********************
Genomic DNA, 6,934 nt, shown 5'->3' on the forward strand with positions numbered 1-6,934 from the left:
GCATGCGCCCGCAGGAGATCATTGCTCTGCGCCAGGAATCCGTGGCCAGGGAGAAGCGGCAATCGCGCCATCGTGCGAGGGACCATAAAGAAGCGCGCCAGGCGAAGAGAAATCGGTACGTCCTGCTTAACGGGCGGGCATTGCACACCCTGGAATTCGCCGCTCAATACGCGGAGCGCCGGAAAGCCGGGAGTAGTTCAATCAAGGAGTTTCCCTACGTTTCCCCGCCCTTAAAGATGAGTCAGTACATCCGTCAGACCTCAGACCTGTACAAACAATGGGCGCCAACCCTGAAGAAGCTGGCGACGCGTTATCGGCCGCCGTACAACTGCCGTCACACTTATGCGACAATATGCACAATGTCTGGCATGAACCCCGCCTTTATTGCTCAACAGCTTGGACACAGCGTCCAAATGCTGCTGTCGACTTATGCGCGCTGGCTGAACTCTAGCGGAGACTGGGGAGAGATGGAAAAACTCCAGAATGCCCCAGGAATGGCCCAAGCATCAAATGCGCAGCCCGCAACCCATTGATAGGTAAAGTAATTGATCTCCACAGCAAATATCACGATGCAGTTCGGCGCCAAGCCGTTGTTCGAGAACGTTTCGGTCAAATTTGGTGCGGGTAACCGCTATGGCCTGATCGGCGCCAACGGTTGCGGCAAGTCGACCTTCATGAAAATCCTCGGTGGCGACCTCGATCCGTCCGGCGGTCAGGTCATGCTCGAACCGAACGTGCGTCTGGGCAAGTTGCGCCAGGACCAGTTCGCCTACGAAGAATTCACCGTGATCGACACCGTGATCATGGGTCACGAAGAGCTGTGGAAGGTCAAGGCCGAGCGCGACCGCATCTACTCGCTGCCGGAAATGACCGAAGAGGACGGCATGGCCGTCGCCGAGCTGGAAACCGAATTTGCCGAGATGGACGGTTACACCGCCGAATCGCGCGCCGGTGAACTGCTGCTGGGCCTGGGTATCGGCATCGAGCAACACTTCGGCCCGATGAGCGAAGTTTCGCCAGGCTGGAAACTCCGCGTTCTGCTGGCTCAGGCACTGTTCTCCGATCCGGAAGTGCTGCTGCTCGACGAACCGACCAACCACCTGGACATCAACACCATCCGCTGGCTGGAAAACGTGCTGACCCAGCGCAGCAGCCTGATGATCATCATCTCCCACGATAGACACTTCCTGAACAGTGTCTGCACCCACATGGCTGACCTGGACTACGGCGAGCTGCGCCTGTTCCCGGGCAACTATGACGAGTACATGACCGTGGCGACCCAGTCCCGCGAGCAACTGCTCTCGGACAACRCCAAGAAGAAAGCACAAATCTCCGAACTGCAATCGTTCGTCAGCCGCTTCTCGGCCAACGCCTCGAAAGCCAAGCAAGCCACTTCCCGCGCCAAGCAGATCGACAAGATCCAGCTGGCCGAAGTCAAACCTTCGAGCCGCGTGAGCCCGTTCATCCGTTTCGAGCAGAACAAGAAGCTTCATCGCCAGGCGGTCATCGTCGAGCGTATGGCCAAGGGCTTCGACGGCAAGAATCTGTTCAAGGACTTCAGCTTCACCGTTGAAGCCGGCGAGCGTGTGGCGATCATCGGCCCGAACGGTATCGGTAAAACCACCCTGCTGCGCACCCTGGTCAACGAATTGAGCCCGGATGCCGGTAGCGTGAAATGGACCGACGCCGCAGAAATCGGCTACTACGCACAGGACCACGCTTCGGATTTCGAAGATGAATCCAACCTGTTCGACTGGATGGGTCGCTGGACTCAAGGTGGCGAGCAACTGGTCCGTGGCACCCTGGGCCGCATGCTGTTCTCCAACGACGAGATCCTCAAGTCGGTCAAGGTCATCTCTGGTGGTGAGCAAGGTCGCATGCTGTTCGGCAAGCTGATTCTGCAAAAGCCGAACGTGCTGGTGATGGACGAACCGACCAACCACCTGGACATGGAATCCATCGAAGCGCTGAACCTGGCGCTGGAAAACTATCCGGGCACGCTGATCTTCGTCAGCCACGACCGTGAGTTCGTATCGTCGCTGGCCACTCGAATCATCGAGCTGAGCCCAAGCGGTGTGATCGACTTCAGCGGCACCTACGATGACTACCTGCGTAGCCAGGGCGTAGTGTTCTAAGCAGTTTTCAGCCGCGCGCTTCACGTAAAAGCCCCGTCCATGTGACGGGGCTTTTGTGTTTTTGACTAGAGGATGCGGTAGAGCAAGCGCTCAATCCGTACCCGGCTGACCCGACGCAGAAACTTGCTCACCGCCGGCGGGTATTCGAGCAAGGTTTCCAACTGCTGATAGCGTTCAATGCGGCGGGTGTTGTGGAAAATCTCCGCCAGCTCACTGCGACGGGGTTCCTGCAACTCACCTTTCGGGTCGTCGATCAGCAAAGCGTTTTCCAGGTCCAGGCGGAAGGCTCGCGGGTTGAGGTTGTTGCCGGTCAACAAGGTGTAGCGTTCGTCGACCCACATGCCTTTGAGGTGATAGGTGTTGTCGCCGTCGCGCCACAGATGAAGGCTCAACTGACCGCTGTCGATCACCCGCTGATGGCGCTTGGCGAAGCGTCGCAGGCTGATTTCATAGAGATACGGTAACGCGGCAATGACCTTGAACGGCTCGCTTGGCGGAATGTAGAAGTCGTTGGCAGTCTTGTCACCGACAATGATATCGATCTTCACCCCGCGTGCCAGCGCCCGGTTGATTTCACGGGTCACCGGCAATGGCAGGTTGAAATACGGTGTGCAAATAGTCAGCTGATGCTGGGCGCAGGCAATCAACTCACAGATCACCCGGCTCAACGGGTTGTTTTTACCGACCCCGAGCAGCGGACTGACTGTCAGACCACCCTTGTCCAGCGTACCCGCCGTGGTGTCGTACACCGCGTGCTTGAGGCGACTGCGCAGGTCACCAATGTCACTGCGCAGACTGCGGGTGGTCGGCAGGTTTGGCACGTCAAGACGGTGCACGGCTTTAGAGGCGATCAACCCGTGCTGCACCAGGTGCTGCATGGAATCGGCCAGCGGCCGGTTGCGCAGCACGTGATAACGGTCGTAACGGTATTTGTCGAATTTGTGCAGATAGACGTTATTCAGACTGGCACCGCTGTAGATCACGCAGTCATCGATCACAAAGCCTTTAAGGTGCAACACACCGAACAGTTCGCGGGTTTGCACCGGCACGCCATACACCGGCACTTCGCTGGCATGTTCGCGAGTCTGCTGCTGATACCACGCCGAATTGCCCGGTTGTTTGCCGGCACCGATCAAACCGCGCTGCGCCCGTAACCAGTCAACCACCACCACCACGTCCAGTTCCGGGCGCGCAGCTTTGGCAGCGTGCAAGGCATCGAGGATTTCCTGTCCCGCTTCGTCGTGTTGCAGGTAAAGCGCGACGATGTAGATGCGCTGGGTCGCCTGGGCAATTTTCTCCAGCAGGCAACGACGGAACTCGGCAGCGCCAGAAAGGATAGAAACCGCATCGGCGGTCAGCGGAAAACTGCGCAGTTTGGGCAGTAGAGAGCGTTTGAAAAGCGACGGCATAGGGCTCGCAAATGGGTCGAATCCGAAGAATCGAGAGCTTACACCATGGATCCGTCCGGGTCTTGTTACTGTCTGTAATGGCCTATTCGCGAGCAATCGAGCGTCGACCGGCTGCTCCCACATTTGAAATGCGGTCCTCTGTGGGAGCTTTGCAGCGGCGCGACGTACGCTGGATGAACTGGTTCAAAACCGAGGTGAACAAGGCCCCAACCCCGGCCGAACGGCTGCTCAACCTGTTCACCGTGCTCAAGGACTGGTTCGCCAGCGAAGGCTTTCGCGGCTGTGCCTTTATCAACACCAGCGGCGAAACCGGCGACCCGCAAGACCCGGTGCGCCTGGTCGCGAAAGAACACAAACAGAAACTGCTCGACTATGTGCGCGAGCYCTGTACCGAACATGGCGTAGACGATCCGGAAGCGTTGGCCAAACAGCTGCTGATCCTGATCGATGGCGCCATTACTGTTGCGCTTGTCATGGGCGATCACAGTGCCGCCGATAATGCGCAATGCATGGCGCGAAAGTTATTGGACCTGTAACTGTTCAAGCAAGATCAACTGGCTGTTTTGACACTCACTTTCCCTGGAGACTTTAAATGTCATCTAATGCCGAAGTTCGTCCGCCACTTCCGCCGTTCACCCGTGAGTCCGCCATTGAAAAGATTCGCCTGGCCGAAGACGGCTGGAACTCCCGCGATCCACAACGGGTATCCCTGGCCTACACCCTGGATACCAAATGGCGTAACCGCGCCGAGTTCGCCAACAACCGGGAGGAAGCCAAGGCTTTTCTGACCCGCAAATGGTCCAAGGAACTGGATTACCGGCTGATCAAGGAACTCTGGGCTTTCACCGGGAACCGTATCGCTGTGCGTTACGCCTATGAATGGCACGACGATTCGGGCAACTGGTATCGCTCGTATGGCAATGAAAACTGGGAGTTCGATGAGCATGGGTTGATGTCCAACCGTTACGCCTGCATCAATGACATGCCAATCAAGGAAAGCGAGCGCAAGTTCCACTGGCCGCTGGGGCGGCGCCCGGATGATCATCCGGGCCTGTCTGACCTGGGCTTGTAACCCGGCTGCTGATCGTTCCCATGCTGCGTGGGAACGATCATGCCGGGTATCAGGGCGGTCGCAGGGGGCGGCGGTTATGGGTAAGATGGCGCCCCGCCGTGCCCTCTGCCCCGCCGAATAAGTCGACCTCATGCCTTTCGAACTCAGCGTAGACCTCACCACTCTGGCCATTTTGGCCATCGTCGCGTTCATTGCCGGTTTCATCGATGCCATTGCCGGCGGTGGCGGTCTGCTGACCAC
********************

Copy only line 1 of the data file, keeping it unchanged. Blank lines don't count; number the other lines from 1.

Genomic DNA, 6,934 nt, shown 5'->3' on the forward strand with positions numbered 1-6,934 from the left: